LONDON, England, Wednesday August 08, 2012 – As the clock ticks ever closer to the men’s 200 metres final in London on Thursday, fans from Jamaica and around the world continue to wonder whether young Yohan Blake has what it takes to steal the legendary lightning Bolt’s Olympic thunder.
Unlike the inevitable death and taxes, unpredictability and the unexpected give sport its compelling appeal and there are no guarantees that any of the contestants who line up in today’s semi-finals will still be contenders tomorrow.
But provided Bolt and Blake make it through unscathed, tomorrow’s showdown promises to be one of the most exciting and dramatic 200 metres the world has ever seen, with Blake having something to prove and Bolt determined to carve his name indelibly on Olympic history’s page.
Not that Bolt hasn’t already made an inerasable mark. Yet while the rest of the world was telling him that his legendary status was secured when he successfully defended his 100 metres title in 9.63 seconds on Sunday, Bolt appeared to remain unconvinced.
“The 100m is just one step in the door,” Bolt declared at a press conference in London. “But now there’s the 200m. I have to defend this one too; that’s what’s going to make me a legend. I’m looking forward to it.”
Three years ago in Berlin, his 19.19 second run marked one of track and field’s most astonishing performances, that of a man whose only opponent was the clock as he finished 0.62 seconds ahead of the field.
What will make Thursday night’s final different is competition from a rival equipped to push him to the limit, the same man who he credits for setting him on the road to victory in the second fastest time in history on Sunday.
“When Yohan Blake beat me twice at the (Jamaican) trials, it woke me up, opened my eyes,” Bolt said. “It was pretty much a knock on my door with him saying ‘Usain, it’s Olympic year. I’m ready. Are you?’ I just got refocused and came back ready.”
He unquestionably needs to be ready because Blake demonstrated his prowess with an amazing 19.26 second run in Brussels last year.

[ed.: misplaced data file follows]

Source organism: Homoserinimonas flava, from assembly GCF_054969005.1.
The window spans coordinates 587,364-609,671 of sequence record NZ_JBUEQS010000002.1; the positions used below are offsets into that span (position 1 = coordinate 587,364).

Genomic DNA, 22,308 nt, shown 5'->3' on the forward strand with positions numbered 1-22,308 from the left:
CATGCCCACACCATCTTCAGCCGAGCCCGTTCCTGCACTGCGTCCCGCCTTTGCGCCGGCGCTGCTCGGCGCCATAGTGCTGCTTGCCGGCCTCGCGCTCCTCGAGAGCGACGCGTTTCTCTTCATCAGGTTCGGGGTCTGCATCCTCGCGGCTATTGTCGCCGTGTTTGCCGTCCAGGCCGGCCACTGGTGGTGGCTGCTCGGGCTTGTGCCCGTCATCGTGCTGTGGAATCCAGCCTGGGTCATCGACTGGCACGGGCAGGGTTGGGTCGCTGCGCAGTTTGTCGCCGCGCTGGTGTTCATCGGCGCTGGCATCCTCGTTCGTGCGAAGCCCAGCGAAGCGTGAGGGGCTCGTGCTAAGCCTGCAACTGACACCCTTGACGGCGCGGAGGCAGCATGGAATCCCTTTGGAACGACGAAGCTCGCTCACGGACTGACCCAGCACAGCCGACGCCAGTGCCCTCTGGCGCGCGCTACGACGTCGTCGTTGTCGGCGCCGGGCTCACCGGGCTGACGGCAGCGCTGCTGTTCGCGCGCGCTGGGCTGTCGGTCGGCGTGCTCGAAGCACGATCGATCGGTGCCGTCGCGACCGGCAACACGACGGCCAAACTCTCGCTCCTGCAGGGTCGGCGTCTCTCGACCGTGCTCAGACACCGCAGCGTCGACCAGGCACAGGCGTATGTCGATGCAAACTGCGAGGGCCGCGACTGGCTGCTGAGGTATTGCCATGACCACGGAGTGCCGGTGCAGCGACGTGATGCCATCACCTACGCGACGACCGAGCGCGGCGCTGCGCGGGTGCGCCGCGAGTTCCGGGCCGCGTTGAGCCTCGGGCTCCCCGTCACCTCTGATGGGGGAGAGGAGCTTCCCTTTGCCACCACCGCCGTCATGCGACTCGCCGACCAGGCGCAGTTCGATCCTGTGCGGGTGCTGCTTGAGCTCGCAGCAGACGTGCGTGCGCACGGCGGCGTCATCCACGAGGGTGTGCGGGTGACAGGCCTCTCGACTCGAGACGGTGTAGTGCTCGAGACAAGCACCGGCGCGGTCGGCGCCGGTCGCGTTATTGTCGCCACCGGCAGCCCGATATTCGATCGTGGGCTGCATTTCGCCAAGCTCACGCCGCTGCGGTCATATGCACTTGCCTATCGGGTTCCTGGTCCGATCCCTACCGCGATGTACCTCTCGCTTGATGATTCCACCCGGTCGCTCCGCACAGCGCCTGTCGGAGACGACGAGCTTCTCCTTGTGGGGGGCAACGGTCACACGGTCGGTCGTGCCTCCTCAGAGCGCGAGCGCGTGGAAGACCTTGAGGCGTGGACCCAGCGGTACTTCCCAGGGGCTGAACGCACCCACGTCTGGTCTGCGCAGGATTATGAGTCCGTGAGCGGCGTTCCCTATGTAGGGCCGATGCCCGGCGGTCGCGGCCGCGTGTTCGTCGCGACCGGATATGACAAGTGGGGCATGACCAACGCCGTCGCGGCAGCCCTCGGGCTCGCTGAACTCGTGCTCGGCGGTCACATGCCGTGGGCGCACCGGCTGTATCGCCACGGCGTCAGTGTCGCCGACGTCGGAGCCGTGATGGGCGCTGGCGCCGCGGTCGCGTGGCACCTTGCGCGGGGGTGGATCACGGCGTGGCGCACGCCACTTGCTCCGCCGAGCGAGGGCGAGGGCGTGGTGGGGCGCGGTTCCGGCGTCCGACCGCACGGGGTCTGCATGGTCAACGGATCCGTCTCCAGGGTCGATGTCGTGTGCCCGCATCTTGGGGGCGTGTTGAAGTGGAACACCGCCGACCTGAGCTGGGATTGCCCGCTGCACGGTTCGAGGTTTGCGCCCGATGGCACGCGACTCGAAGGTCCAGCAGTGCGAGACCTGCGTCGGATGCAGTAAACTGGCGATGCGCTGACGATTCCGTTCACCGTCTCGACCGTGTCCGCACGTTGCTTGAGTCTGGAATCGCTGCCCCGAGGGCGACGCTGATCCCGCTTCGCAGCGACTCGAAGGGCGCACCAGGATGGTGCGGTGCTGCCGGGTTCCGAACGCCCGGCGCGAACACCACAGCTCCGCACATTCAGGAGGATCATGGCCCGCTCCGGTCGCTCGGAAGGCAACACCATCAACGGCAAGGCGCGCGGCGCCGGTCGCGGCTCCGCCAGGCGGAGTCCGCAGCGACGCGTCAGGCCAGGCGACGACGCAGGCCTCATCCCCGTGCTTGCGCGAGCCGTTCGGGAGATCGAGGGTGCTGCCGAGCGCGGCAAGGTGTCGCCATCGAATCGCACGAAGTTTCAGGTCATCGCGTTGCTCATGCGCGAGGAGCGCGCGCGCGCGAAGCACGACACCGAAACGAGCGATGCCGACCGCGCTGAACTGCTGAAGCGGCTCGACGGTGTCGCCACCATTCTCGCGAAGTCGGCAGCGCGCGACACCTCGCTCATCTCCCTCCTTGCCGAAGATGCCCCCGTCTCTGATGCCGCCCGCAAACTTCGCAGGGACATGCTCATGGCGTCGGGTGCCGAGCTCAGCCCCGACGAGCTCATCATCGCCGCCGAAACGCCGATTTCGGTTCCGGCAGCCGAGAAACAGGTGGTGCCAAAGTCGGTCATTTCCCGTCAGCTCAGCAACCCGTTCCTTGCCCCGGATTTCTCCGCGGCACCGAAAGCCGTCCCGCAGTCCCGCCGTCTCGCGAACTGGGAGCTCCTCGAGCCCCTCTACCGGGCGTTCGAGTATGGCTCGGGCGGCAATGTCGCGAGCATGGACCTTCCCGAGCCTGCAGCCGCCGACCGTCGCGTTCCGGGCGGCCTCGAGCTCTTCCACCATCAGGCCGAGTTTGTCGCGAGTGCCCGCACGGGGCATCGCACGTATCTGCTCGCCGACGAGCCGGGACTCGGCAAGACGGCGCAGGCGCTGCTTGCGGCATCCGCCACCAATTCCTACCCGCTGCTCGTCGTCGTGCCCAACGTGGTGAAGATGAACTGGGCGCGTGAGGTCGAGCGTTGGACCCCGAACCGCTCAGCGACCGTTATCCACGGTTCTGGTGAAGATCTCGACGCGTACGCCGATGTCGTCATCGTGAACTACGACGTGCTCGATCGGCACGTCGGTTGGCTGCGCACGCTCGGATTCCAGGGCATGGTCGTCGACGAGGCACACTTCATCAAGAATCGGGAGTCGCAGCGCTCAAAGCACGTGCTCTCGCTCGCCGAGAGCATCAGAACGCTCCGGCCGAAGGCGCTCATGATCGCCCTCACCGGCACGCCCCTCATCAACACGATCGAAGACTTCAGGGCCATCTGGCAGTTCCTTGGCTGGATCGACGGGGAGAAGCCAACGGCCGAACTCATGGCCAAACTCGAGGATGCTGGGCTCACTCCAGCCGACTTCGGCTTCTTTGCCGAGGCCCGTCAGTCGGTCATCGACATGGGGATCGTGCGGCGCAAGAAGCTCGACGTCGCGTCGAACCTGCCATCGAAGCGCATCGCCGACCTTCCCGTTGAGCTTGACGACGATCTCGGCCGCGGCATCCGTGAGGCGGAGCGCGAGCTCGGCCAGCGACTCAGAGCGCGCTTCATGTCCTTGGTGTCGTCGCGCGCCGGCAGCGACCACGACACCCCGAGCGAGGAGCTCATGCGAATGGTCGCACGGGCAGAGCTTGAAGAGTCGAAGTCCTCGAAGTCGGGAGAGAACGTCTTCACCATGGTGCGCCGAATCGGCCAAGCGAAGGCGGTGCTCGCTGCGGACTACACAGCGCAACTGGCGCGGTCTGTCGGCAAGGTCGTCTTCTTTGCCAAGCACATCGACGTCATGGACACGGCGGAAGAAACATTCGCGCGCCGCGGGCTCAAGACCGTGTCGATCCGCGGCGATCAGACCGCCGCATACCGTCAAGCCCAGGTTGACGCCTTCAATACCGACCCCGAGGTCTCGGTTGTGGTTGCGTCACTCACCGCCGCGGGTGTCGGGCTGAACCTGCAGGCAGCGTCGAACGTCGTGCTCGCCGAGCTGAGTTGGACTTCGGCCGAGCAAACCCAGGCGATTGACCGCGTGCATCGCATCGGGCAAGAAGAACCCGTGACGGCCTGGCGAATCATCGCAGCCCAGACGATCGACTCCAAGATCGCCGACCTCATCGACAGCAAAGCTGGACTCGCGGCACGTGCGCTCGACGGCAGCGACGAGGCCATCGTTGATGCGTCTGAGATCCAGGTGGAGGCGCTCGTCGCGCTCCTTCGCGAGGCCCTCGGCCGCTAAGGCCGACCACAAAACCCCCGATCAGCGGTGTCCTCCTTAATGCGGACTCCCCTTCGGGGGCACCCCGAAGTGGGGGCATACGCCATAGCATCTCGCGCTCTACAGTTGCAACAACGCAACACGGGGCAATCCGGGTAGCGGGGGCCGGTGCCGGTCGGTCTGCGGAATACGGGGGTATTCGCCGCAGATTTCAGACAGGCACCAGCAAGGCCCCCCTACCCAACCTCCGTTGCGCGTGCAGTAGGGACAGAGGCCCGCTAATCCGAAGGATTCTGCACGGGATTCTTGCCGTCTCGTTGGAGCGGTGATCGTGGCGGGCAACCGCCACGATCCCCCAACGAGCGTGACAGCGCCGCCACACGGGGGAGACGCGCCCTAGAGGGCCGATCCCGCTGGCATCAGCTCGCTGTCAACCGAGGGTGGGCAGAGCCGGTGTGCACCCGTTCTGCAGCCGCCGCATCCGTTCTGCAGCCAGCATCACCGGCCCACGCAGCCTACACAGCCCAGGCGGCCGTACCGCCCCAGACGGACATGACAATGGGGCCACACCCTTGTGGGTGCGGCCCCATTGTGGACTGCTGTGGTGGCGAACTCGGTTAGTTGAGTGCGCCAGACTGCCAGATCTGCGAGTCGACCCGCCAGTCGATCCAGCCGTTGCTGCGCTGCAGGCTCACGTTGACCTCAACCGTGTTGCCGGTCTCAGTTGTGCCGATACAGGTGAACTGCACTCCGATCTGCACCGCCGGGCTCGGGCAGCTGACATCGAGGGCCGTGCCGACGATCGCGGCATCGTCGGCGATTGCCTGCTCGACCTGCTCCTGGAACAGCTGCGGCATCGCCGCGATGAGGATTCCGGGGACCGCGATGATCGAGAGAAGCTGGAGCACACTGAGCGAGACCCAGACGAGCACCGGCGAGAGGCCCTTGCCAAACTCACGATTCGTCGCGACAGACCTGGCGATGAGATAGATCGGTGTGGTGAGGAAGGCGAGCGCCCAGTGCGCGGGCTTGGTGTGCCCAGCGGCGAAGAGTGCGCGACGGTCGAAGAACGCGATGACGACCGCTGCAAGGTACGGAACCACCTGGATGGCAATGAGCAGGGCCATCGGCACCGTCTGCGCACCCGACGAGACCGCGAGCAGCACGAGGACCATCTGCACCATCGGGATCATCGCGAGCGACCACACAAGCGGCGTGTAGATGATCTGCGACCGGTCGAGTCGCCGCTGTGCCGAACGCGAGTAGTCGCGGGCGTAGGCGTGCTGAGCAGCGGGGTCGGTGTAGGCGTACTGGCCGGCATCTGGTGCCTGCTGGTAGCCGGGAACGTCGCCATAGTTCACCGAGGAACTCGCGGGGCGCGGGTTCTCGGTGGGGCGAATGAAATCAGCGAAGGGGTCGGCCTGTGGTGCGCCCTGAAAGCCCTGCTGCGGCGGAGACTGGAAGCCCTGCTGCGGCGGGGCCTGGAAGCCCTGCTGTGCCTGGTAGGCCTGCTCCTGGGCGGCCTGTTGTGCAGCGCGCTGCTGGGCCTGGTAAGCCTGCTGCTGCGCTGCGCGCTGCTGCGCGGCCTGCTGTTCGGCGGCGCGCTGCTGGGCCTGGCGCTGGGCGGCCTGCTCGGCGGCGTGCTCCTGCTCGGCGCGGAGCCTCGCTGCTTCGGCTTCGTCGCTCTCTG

Reflecting on Sunday’s 100 metre performance, which now gives him the three fastest times in history, Bolt revealed: “I never remembered I was running against the clock until the last 25, 30 metres then it popped into my head ‘world record’ and I looked across on the clock. But it was too late to do anything about it then.”
With the longer event, however, Bolt has those extra few seconds to deliver on his dreams, like breaking the 19 second barrier, a feat that both he and Blake believe is feasible.
“I hear Blake is saying a few things about the 200m which is my favourite event,” Bolt joked, nudging his young training partner sitting next to him at the press conference.
It would appear that Bolt cannot wait to get his revenge over Blake, who in Kingston in June dealt him his first defeat over the half-lap distance in five years and set the fastest time in the world this year (19.80 seconds) to boot.
The Bolt that Blake will face in the 200 metres is, however, completely revitalised after being treated by Munich doctor Hans Müller-Wohlfahrt who is viewed as a guru by many of the world’s top sportsmen and women.
“He’s been a major part of my success of my career,” explained Bolt, whose problems associated with his spine condition, scoliosis, have regularly required the magic touch of the Bayern Munich doctor.
“I’ve been going to him since I’m 18, 19 and he’s really done great work on me. After the trials, he looked at my muscles, did his treatment and said, ‘Don’t worry Usain, you’re going to do great, just go back and train’. Hans is more than a doctor, he takes us to dinner, looks after me, comes in on weekends to treat me and make sure I’m OK.”
Now he seems more than okay. Invincible may be more appropriate.